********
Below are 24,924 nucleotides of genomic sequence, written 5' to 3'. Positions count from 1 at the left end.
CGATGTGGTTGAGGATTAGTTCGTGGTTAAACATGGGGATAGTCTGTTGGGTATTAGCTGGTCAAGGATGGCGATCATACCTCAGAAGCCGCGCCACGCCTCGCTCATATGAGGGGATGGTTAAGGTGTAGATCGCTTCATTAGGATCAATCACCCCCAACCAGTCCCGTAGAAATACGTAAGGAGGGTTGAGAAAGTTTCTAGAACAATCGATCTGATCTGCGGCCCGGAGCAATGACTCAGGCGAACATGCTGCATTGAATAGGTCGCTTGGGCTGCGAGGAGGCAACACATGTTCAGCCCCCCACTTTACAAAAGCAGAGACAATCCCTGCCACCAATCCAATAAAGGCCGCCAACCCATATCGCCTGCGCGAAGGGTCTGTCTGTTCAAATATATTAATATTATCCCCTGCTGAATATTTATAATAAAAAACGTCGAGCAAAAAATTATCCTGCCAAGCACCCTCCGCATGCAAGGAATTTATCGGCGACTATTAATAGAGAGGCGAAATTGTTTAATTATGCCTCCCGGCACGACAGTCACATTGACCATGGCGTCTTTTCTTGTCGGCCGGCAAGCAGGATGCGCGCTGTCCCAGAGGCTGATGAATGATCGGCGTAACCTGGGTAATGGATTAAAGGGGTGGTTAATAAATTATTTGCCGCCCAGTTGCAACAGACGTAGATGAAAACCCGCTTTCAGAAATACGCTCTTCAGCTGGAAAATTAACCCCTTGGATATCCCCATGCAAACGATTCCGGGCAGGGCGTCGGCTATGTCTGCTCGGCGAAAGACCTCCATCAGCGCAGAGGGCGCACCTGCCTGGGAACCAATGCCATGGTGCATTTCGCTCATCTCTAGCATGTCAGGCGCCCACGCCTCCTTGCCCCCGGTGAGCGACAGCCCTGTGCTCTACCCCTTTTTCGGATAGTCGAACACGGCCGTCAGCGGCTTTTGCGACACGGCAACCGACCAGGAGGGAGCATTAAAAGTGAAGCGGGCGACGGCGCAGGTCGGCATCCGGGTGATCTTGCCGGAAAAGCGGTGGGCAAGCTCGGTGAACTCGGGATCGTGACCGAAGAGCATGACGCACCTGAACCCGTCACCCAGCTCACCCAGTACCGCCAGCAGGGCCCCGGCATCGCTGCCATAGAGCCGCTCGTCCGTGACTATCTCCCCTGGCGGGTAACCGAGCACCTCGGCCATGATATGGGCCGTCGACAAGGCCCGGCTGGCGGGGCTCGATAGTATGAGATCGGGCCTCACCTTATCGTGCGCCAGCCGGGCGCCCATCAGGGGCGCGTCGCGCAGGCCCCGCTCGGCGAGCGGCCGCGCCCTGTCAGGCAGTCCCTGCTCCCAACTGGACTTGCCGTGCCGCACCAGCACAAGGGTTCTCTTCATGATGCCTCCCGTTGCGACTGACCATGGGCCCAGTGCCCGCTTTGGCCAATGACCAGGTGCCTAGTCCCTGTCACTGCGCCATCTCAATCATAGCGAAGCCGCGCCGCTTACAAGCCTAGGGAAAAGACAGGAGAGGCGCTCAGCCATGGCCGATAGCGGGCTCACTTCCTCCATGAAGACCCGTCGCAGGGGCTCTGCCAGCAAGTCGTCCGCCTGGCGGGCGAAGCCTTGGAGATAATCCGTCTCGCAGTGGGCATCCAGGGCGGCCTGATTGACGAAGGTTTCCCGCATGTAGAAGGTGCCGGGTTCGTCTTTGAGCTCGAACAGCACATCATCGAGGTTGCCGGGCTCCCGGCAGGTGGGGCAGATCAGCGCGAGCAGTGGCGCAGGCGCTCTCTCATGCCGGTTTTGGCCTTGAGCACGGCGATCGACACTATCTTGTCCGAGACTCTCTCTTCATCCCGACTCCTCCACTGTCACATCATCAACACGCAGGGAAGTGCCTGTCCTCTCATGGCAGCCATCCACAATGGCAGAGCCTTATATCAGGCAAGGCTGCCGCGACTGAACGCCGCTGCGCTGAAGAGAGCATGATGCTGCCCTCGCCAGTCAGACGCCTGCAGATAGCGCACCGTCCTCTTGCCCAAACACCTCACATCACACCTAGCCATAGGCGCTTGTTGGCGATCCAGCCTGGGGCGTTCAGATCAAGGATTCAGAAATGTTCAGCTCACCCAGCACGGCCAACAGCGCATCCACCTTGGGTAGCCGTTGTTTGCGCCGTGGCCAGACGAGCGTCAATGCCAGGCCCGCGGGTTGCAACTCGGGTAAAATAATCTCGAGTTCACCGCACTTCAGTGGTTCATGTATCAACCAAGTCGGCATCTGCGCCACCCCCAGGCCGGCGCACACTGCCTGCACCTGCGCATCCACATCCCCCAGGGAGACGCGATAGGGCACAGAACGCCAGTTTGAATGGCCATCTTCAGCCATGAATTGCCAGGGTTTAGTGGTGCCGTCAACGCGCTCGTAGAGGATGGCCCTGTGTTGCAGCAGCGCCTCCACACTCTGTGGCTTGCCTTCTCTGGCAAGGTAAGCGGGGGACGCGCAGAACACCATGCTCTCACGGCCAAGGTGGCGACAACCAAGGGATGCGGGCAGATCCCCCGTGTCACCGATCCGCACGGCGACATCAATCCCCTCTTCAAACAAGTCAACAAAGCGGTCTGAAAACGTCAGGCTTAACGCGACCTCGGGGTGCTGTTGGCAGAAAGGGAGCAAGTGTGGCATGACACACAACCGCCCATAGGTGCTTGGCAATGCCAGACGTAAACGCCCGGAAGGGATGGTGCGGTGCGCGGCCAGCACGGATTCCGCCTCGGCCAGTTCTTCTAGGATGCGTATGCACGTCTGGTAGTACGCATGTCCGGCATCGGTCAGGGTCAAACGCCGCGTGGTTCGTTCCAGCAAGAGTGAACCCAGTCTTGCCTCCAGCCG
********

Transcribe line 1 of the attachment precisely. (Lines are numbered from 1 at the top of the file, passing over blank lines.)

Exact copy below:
Below are 24,924 nucleotides of genomic sequence, written 5' to 3'. Positions count from 1 at the left end.